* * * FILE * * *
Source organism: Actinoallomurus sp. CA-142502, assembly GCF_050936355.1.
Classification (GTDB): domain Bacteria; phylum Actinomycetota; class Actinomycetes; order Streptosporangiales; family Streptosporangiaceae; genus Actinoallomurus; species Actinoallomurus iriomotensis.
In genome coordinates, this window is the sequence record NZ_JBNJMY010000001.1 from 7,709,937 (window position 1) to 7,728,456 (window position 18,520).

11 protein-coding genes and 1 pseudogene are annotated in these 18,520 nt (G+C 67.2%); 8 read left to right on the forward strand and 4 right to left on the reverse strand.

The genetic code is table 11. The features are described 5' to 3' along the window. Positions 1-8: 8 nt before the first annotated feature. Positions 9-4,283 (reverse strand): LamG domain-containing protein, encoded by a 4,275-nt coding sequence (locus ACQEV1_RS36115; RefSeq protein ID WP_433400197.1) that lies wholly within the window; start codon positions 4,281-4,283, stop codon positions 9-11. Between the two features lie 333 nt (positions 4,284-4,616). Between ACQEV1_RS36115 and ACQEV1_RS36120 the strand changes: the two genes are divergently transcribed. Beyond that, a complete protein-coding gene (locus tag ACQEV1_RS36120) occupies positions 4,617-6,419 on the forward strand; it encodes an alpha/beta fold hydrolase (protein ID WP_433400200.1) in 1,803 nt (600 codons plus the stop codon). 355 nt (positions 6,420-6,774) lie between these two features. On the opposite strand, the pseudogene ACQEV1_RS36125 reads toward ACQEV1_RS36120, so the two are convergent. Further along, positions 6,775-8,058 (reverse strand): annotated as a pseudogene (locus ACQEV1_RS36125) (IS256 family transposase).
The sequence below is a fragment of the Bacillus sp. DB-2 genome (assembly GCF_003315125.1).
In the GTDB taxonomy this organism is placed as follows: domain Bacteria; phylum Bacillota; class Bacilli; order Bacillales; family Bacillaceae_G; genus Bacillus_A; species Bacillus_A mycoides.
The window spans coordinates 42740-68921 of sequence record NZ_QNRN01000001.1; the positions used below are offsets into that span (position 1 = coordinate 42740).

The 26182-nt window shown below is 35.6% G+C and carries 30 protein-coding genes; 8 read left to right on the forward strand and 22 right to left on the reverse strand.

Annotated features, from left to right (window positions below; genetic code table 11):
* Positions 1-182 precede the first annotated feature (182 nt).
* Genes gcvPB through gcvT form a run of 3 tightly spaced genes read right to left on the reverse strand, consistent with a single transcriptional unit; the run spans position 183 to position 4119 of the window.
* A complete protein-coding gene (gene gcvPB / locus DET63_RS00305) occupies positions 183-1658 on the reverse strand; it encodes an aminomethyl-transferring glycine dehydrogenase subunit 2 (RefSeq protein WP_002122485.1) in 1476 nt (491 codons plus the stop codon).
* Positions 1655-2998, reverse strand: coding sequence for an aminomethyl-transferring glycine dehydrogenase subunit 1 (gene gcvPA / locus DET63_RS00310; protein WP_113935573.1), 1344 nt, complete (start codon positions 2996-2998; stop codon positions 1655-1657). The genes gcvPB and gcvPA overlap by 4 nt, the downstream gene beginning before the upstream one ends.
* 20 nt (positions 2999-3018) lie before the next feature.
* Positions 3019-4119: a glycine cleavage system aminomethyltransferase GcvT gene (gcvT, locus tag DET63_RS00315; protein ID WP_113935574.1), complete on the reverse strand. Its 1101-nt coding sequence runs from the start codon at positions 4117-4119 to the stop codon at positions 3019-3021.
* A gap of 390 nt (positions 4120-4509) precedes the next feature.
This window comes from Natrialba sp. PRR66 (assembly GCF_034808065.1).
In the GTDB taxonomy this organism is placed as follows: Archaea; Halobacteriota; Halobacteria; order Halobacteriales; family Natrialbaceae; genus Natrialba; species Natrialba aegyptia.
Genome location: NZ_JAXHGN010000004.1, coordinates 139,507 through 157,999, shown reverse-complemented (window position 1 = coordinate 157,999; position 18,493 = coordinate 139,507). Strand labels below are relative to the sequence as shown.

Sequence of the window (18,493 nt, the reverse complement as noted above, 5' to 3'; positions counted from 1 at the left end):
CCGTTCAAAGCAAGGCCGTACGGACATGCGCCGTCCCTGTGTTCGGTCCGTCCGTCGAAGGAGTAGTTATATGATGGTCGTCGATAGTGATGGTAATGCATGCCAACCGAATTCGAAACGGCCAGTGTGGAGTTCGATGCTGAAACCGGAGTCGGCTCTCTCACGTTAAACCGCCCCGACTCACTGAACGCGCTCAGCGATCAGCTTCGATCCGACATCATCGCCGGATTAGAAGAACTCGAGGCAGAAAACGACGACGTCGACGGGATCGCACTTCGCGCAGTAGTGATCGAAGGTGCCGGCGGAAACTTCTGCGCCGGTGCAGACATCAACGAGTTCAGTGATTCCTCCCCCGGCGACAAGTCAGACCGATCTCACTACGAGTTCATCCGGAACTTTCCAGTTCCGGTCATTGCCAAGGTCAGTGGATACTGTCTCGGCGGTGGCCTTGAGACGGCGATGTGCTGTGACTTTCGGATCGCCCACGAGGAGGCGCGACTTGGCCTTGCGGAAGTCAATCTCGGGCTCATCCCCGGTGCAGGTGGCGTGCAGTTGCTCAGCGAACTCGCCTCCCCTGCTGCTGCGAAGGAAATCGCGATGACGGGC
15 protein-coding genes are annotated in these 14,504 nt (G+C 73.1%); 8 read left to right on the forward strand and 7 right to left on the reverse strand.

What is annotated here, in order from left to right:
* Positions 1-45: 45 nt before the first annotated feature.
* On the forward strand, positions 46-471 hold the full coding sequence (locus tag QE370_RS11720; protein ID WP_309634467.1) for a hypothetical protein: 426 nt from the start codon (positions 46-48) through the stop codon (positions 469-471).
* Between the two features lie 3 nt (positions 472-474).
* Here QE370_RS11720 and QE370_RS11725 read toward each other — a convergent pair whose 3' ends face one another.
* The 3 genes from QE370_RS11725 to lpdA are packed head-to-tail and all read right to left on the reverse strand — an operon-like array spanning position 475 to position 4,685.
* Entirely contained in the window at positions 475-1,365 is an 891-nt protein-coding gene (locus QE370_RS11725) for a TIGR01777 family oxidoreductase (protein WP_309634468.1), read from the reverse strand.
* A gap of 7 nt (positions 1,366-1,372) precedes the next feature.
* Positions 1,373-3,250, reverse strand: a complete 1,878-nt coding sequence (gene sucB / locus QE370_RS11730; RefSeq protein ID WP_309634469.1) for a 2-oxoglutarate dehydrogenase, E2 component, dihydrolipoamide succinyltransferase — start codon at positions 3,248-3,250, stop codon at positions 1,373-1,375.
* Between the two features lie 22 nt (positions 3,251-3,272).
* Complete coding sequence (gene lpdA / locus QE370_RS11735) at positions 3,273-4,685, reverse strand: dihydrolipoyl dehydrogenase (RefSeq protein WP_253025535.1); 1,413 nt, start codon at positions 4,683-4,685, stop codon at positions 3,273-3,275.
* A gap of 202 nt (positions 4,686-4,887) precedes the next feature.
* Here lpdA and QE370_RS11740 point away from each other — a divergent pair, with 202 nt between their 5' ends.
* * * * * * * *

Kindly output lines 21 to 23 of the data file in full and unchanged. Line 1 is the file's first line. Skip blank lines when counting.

Sequence of the window (18,493 nt, the reverse complement as noted above, 5' to 3'; positions counted from 1 at the left end):
CCGTTCAAAGCAAGGCCGTACGGACATGCGCCGTCCCTGTGTTCGGTCCGTCCGTCGAAGGAGTAGTTATATGATGGTCGTCGATAGTGATGGTAATGCATGCCAACCGAATTCGAAACGGCCAGTGTGGAGTTCGATGCTGAAACCGGAGTCGGCTCTCTCACGTTAAACCGCCCCGACTCACTGAACGCGCTCAGCGATCAGCTTCGATCCGACATCATCGCCGGATTAGAAGAACTCGAGGCAGAAAACGACGACGTCGACGGGATCGCACTTCGCGCAGTAGTGATCGAAGGTGCCGGCGGAAACTTCTGCGCCGGTGCAGACATCAACGAGTTCAGTGATTCCTCCCCCGGCGACAAGTCAGACCGATCTCACTACGAGTTCATCCGGAACTTTCCAGTTCCGGTCATTGCCAAGGTCAGTGGATACTGTCTCGGCGGTGGCCTTGAGACGGCGATGTGCTGTGACTTTCGGATCGCCCACGAGGAGGCGCGACTTGGCCTTGCGGAAGTCAATCTCGGGCTCATCCCCGGTGCAGGTGGCGTGCAGTTGCTCAGCGAACTCGCCTCCCCTGCTGCTGCGAAGGAAATCGCGATGACGGGC
15 protein-coding genes are annotated in these 14,504 nt (G+C 73.1%); 8 read left to right on the forward strand and 7 right to left on the reverse strand.